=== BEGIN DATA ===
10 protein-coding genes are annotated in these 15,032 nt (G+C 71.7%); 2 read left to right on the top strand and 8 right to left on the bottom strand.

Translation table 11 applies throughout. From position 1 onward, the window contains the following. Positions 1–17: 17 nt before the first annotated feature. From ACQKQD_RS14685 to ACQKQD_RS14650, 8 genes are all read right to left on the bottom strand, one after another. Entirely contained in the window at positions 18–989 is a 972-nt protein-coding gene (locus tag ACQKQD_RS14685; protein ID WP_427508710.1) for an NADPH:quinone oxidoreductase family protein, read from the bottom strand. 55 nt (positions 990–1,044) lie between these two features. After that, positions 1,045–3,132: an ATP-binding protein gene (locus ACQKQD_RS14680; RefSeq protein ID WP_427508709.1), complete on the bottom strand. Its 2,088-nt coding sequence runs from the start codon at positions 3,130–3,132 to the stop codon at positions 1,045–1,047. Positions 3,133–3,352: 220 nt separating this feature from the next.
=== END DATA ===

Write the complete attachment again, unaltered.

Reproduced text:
10 protein-coding genes are annotated in these 15,032 nt (G+C 71.7%); 2 read left to right on the top strand and 8 right to left on the bottom strand.

Translation table 11 applies throughout. From position 1 onward, the window contains the following. Positions 1–17: 17 nt before the first annotated feature. From ACQKQD_RS14685 to ACQKQD_RS14650, 8 genes are all read right to left on the bottom strand, one after another. Entirely contained in the window at positions 18–989 is a 972-nt protein-coding gene (locus tag ACQKQD_RS14685; protein ID WP_427508710.1) for an NADPH:quinone oxidoreductase family protein, read from the bottom strand. 55 nt (positions 990–1,044) lie between these two features. After that, positions 1,045–3,132: an ATP-binding protein gene (locus ACQKQD_RS14680; RefSeq protein ID WP_427508709.1), complete on the bottom strand. Its 2,088-nt coding sequence runs from the start codon at positions 3,130–3,132 to the stop codon at positions 1,045–1,047. Positions 3,133–3,352: 220 nt separating this feature from the next.